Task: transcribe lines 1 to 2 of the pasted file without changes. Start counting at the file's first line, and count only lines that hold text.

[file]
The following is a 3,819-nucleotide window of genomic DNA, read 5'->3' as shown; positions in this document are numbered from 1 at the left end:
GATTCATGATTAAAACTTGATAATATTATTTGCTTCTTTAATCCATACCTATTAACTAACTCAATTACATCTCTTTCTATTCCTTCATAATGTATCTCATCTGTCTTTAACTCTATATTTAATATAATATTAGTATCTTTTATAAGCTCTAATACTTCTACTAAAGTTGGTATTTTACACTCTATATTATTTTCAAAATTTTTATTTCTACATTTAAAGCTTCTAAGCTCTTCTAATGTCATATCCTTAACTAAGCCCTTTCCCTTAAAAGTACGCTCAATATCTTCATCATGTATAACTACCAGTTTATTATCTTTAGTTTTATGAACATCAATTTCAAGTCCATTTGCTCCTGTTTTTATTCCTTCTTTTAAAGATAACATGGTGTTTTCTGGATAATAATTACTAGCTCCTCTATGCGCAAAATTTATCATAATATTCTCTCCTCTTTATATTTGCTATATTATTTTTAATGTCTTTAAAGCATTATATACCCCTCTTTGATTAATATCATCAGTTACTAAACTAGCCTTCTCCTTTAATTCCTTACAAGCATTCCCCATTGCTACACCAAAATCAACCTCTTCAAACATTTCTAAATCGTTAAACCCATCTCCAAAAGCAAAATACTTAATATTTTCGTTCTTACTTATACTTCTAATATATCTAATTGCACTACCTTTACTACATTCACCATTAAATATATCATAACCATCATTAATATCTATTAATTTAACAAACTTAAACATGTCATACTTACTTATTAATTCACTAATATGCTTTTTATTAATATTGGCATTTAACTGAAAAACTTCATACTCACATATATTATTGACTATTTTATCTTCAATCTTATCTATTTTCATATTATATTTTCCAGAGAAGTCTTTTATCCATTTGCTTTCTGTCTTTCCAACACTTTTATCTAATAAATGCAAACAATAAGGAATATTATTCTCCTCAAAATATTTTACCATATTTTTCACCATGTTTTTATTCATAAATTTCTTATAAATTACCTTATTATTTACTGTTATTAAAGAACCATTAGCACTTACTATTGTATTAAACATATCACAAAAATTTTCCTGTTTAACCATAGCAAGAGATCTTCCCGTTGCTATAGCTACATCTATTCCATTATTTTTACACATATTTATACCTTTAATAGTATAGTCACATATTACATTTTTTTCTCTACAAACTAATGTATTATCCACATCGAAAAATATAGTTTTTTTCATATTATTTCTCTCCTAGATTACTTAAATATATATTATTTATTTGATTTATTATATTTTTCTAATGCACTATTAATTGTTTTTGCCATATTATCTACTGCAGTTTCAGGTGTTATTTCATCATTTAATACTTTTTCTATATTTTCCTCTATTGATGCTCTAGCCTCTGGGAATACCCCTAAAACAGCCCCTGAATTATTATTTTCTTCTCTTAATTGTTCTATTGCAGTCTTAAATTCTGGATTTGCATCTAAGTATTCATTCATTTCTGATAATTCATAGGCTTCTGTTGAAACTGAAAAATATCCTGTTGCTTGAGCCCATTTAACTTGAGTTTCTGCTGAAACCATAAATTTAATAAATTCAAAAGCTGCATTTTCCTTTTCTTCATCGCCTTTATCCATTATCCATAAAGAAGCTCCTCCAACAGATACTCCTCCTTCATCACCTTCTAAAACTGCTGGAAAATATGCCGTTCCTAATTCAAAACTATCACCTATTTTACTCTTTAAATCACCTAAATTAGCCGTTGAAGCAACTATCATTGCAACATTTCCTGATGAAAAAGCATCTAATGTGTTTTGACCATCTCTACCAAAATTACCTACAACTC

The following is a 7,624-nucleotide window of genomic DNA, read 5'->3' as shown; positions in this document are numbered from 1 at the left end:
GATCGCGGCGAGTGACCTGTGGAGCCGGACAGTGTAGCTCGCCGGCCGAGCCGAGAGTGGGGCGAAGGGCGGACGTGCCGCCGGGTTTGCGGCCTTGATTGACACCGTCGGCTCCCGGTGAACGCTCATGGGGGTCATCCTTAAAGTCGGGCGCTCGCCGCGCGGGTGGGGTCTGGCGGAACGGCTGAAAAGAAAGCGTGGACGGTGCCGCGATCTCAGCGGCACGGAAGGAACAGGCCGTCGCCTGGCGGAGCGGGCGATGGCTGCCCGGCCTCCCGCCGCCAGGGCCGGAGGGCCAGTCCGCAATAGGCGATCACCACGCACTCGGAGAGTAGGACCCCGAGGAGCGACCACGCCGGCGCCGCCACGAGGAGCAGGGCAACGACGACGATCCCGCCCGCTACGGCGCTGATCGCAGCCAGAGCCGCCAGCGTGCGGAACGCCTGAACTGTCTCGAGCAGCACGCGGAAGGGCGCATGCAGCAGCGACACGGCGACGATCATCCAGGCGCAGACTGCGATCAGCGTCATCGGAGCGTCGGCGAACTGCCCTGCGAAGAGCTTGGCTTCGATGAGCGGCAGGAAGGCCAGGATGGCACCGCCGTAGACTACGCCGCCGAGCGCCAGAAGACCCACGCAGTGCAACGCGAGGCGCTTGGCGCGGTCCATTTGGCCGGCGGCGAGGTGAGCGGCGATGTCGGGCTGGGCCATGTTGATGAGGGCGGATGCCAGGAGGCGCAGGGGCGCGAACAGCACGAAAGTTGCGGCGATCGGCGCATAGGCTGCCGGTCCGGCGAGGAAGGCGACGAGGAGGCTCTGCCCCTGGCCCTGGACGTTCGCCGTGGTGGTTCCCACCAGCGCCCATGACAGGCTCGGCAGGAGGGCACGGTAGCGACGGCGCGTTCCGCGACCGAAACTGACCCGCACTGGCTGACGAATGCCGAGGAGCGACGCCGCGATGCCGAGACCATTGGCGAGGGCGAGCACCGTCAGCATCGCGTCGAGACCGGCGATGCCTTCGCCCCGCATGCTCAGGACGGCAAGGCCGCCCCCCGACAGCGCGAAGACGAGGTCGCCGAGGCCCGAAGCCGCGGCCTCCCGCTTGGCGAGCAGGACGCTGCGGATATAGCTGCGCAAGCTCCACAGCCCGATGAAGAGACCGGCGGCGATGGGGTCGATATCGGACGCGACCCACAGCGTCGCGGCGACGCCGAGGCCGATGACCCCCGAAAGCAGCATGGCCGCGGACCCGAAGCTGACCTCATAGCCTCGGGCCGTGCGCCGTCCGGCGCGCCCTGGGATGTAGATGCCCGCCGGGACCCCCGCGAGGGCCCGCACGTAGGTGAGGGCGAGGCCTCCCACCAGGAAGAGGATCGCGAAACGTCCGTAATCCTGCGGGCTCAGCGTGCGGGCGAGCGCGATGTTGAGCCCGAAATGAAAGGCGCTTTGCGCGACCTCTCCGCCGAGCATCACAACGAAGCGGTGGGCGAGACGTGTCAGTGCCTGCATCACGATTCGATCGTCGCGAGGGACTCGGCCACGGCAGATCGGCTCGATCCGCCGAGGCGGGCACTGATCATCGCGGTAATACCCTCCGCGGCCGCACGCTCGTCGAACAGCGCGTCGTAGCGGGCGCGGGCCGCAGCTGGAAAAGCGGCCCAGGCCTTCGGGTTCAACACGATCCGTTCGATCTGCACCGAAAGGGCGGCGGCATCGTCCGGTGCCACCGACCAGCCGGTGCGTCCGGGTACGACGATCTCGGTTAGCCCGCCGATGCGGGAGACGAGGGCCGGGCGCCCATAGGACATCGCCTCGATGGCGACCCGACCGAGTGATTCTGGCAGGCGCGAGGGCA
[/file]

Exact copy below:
The following is a 3,819-nucleotide window of genomic DNA, read 5'->3' as shown; positions in this document are numbered from 1 at the left end:
GATTCATGATTAAAACTTGATAATATTATTTGCTTCTTTAATCCATACCTATTAACTAACTCAATTACATCTCTTTCTATTCCTTCATAATGTATCTCATCTGTCTTTAACTCTATATTTAATATAATATTAGTATCTTTTATAAGCTCTAATACTTCTACTAAAGTTGGTATTTTACACTCTATATTATTTTCAAAATTTTTATTTCTACATTTAAAGCTTCTAAGCTCTTCTAATGTCATATCCTTAACTAAGCCCTTTCCCTTAAAAGTACGCTCAATATCTTCATCATGTATAACTACCAGTTTATTATCTTTAGTTTTATGAACATCAATTTCAAGTCCATTTGCTCCTGTTTTTATTCCTTCTTTTAAAGATAACATGGTGTTTTCTGGATAATAATTACTAGCTCCTCTATGCGCAAAATTTATCATAATATTCTCTCCTCTTTATATTTGCTATATTATTTTTAATGTCTTTAAAGCATTATATACCCCTCTTTGATTAATATCATCAGTTACTAAACTAGCCTTCTCCTTTAATTCCTTACAAGCATTCCCCATTGCTACACCAAAATCAACCTCTTCAAACATTTCTAAATCGTTAAACCCATCTCCAAAAGCAAAATACTTAATATTTTCGTTCTTACTTATACTTCTAATATATCTAATTGCACTACCTTTACTACATTCACCATTAAATATATCATAACCATCATTAATATCTATTAATTTAACAAACTTAAACATGTCATACTTACTTATTAATTCACTAATATGCTTTTTATTAATATTGGCATTTAACTGAAAAACTTCATACTCACATATATTATTGACTATTTTATCTTCAATCTTATCTATTTTCATATTATATTTTCCAGAGAAGTCTTTTATCCATTTGCTTTCTGTCTTTCCAACACTTTTATCTAATAAATGCAAACAATAAGGAATATTATTCTCCTCAAAATATTTTACCATATTTTTCACCATGTTTTTATTCATAAATTTCTTATAAATTACCTTATTATTTACTGTTATTAAAGAACCATTAGCACTTACTATTGTATTAAACATATCACAAAAATTTTCCTGTTTAACCATAGCAAGAGATCTTCCCGTTGCTATAGCTACATCTATTCCATTATTTTTACACATATTTATACCTTTAATAGTATAGTCACATATTACATTTTTTTCTCTACAAACTAATGTATTATCCACATCGAAAAATATAGTTTTTTTCATATTATTTCTCTCCTAGATTACTTAAATATATATTATTTATTTGATTTATTATATTTTTCTAATGCACTATTAATTGTTTTTGCCATATTATCTACTGCAGTTTCAGGTGTTATTTCATCATTTAATACTTTTTCTATATTTTCCTCTATTGATGCTCTAGCCTCTGGGAATACCCCTAAAACAGCCCCTGAATTATTATTTTCTTCTCTTAATTGTTCTATTGCAGTCTTAAATTCTGGATTTGCATCTAAGTATTCATTCATTTCTGATAATTCATAGGCTTCTGTTGAAACTGAAAAATATCCTGTTGCTTGAGCCCATTTAACTTGAGTTTCTGCTGAAACCATAAATTTAATAAATTCAAAAGCTGCATTTTCCTTTTCTTCATCGCCTTTATCCATTATCCATAAAGAAGCTCCTCCAACAGATACTCCTCCTTCATCACCTTCTAAAACTGCTGGAAAATATGCCGTTCCTAATTCAAAACTATCACCTATTTTACTCTTTAAATCACCTAAATTAGCCGTTGAAGCAACTATCATTGCAACATTTCCTGATGAAAAAGCATCTAATGTGTTTTGACCATCTCTACCAAAATTACCTACAACTC